From NKAA, Notable Kentucky African Americans Database (main entry)

Bourbon County (KY) Protective Union of Color

The Bourbon County Protective Union of Color was formed in 1880 in reaction to the William Giles case. The article in the Weekly Louisianian referred to the group as representing the "manliness of the Colored citizens of Kentucky." Giles was charged with shooting with malicious intent to kill. Rev. George W. Hatton, pastor of the St. Paul M. E. Church, was the leader of the small group of African American men who sought legal representation for Giles, and noted that there were no African Americans on the grand jury for the case, and as a result the case was moved to the U.S. Circuit Court. To ensure that other African Americans received their rights guaranteed by the Constitution of the United States, the Bourbon County Protective Union of Color was formed and it was to be a permanent organization. The initial members were Rev. Hatton as president; James Thomas, vice president; J. C. Graves, secretary; and the committee on banking, H. C. Smith, J. [Jacob] M. Porter, James Thomas, and W. C. Craig. Protective unions had been formed by African Americans in Kentucky prior to 1880, but these were in conjunction with workers' rights. For more see "Paris, Kentucky," Weekly Louisianian, 05/08/1880, p.1 [reprinted from the Ohio Falls Express].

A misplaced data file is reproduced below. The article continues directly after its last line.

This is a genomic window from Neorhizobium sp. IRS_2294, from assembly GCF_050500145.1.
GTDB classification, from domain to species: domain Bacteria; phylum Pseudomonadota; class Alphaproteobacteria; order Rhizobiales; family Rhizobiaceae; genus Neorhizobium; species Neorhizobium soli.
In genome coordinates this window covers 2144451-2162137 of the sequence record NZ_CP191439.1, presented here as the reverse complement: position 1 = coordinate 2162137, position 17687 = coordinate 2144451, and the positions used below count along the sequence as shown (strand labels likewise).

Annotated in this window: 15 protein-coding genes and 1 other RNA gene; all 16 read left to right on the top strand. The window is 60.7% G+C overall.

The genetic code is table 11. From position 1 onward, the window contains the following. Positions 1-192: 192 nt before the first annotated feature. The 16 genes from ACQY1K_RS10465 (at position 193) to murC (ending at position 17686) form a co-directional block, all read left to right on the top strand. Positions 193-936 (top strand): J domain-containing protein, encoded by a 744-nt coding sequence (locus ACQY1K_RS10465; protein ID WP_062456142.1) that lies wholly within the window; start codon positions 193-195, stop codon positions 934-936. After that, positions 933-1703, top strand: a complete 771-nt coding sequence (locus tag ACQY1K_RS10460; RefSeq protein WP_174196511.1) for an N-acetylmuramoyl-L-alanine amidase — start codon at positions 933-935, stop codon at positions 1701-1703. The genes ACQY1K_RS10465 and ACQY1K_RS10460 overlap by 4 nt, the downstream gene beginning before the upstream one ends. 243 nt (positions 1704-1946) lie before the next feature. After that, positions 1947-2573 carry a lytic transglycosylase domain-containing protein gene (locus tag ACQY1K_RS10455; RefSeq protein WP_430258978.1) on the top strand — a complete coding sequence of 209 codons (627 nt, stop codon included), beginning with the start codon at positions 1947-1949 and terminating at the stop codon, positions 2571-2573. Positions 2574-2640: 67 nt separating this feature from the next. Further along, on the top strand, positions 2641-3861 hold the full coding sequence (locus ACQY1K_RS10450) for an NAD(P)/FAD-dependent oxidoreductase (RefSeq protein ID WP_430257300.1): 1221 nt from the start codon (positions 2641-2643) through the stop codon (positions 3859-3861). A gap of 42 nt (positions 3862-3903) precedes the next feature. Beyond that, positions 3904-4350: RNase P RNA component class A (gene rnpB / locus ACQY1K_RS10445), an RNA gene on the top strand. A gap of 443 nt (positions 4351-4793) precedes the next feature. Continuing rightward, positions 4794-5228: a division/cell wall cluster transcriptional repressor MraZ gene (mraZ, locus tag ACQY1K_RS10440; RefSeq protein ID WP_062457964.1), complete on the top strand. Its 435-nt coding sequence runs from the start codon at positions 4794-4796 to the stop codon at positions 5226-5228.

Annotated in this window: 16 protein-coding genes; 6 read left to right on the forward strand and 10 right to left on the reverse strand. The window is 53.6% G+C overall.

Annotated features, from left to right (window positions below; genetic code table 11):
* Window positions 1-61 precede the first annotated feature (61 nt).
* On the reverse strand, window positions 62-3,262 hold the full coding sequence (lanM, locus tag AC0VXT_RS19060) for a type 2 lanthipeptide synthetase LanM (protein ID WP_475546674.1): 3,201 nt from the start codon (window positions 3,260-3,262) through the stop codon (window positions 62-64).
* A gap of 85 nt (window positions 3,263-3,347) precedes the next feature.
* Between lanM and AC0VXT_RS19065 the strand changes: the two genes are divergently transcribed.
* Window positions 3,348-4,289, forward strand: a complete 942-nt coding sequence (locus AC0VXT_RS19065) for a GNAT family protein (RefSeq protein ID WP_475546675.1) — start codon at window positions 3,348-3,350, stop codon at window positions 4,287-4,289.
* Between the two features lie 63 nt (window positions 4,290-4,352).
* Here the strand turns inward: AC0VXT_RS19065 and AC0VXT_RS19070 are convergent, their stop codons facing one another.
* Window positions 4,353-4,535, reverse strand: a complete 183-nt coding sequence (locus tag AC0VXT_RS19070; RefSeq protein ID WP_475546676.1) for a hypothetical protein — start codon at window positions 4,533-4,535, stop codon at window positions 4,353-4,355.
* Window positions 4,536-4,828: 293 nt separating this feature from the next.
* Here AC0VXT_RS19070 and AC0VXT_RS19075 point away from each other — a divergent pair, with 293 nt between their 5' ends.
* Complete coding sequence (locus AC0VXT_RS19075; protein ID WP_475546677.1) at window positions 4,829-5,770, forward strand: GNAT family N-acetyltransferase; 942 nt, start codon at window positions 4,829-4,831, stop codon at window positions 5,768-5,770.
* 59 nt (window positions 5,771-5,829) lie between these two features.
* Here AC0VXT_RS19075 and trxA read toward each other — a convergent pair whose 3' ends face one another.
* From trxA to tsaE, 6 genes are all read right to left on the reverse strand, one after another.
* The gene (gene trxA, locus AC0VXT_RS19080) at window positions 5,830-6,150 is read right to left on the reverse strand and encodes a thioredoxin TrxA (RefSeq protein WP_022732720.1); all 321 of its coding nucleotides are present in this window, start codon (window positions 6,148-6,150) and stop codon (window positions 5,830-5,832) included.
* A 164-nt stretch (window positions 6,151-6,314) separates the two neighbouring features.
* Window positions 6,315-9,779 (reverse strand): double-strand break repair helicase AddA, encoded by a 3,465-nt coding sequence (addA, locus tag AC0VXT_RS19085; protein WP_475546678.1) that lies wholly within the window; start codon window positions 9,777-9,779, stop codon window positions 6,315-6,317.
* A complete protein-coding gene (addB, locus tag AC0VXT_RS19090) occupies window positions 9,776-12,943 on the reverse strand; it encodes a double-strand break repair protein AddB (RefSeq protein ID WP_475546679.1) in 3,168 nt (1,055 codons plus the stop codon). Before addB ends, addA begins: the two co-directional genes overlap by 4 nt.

Kentucky County & Region

Read about Bourbon County, Kentucky in Wikipedia.

Kentucky Place (Town or City)

Read about Paris, Kentucky in Wikipedia.

Item Relations

Cited in this Entry

NKAA Entry: St. Paul United Methodist Church (Paris, KY)
NKAA Source: The Weekly Louisianian (newspaper)
NKAA Entry: Porter, Jacob M.

Related Entries Citing this Entry

NKAA Entry: Early African American Political Candidates, Bourbon County, KY

Cite This NKAA Entry:

“Bourbon County (KY) Protective Union of Color,” Notable Kentucky African Americans Database, accessed April 20, 2024,

Last modified: 2018-01-14 04:13:48